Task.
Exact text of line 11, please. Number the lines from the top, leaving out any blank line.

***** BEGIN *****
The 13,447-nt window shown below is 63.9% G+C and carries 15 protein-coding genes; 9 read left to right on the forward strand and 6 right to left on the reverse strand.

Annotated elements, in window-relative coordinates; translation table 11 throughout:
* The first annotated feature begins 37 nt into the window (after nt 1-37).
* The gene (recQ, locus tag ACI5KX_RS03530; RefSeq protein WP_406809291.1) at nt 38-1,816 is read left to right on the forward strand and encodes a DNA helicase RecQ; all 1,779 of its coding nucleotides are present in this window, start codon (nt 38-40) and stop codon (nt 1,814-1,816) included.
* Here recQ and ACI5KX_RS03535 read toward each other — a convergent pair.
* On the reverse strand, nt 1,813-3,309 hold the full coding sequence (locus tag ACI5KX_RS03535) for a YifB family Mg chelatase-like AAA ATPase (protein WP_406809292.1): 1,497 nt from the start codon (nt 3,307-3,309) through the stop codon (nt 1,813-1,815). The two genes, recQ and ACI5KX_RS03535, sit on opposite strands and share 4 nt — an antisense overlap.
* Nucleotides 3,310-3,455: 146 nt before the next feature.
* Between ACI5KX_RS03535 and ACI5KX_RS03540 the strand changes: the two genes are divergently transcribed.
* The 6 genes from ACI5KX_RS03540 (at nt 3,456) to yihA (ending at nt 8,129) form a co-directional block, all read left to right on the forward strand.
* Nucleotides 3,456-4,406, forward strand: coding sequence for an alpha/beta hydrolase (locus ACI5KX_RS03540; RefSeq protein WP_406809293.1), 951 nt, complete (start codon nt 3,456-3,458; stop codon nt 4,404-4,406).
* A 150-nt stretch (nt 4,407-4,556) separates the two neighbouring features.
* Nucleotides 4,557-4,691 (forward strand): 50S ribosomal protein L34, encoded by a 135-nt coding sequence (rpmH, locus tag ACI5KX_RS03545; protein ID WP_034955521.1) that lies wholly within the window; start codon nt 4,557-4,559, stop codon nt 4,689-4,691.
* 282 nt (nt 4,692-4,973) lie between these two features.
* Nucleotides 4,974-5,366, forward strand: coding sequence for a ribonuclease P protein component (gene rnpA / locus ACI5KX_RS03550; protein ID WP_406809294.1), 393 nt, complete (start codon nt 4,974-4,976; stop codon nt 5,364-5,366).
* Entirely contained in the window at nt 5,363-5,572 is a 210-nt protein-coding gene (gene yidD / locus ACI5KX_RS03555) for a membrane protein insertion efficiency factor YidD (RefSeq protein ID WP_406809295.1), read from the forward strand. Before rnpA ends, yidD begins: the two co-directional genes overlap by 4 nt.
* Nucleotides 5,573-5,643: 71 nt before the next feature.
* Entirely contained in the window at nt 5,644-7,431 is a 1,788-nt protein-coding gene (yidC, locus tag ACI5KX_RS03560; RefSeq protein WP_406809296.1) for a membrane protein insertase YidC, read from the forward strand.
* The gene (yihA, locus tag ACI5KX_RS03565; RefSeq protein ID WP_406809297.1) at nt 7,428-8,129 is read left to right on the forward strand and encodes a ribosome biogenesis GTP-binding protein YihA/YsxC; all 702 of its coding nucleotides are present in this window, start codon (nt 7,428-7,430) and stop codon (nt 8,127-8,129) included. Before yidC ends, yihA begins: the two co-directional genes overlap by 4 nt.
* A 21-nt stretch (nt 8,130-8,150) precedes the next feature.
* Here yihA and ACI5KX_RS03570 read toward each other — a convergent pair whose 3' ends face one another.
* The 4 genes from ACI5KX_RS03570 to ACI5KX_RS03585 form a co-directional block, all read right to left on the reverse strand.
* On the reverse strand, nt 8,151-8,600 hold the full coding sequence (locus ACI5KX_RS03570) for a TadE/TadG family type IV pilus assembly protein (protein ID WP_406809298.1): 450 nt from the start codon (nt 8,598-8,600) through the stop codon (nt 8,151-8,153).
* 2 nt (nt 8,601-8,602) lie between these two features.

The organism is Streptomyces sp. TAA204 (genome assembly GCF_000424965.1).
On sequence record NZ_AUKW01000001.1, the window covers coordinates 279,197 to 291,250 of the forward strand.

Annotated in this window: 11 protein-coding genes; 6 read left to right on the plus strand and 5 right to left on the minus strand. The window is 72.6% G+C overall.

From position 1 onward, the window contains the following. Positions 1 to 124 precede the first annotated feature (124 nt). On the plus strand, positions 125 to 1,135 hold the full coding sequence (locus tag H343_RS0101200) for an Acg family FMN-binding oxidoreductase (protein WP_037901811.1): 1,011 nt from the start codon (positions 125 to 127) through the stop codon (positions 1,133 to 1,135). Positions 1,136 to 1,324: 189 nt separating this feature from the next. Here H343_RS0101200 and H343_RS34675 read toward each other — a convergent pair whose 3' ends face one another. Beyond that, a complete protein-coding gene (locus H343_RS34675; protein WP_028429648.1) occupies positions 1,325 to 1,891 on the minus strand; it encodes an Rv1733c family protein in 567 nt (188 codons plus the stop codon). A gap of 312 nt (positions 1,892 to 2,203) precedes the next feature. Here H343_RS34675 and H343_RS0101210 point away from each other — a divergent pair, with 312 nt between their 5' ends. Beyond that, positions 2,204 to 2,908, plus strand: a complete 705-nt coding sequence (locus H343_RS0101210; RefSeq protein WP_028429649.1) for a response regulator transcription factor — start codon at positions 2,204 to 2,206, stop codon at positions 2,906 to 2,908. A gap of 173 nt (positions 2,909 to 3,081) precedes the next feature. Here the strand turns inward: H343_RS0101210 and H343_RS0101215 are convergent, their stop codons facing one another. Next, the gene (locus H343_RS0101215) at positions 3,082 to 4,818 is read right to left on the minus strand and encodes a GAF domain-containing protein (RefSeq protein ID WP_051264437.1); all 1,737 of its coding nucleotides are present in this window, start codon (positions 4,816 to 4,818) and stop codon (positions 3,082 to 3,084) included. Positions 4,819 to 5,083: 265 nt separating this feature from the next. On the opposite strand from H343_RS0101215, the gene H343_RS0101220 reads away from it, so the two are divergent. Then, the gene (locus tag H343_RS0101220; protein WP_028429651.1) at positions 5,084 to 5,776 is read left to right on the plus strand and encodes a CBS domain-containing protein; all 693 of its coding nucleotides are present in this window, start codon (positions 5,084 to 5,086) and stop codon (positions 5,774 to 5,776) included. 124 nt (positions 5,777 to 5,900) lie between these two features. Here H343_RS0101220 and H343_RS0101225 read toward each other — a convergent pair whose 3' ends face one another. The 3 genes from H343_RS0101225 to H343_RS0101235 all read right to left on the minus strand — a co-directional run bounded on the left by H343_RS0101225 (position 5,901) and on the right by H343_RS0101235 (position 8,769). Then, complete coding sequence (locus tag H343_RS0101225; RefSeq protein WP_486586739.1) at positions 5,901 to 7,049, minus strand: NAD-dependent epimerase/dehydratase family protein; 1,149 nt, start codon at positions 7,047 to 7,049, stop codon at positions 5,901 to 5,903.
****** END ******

* A 150-nt stretch (nt 4,407-4,556) separates the two neighbouring features.